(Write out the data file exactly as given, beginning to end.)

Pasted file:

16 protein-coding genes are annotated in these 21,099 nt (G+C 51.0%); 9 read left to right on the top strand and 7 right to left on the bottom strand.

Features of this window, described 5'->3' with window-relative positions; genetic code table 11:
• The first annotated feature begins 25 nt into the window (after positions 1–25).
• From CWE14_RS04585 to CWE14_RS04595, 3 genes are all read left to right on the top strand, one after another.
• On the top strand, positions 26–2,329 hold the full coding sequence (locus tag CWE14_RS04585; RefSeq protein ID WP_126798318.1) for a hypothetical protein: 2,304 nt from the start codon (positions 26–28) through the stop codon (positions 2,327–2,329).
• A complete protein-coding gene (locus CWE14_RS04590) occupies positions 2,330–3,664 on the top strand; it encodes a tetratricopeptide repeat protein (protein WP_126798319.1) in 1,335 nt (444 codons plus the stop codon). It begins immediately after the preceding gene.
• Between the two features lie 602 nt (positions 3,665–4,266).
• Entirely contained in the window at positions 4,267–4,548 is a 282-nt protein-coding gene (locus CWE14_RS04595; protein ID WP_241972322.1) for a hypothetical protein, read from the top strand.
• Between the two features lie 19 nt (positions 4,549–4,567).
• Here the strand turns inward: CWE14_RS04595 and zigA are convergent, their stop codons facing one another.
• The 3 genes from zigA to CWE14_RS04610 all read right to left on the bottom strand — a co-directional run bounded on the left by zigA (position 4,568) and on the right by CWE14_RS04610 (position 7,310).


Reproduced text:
16 protein-coding genes are annotated in these 21,099 nt (G+C 51.0%); 9 read left to right on the top strand and 7 right to left on the bottom strand.

Features of this window, described 5'->3' with window-relative positions; genetic code table 11:
• The first annotated feature begins 25 nt into the window (after positions 1–25).
• From CWE14_RS04585 to CWE14_RS04595, 3 genes are all read left to right on the top strand, one after another.
• On the top strand, positions 26–2,329 hold the full coding sequence (locus tag CWE14_RS04585; RefSeq protein ID WP_126798318.1) for a hypothetical protein: 2,304 nt from the start codon (positions 26–28) through the stop codon (positions 2,327–2,329).
• A complete protein-coding gene (locus CWE14_RS04590) occupies positions 2,330–3,664 on the top strand; it encodes a tetratricopeptide repeat protein (protein WP_126798319.1) in 1,335 nt (444 codons plus the stop codon). It begins immediately after the preceding gene.
• Between the two features lie 602 nt (positions 3,665–4,266).
• Entirely contained in the window at positions 4,267–4,548 is a 282-nt protein-coding gene (locus CWE14_RS04595; protein ID WP_241972322.1) for a hypothetical protein, read from the top strand.
• Between the two features lie 19 nt (positions 4,549–4,567).
• Here the strand turns inward: CWE14_RS04595 and zigA are convergent, their stop codons facing one another.
• The 3 genes from zigA to CWE14_RS04610 all read right to left on the bottom strand — a co-directional run bounded on the left by zigA (position 4,568) and on the right by CWE14_RS04610 (position 7,310).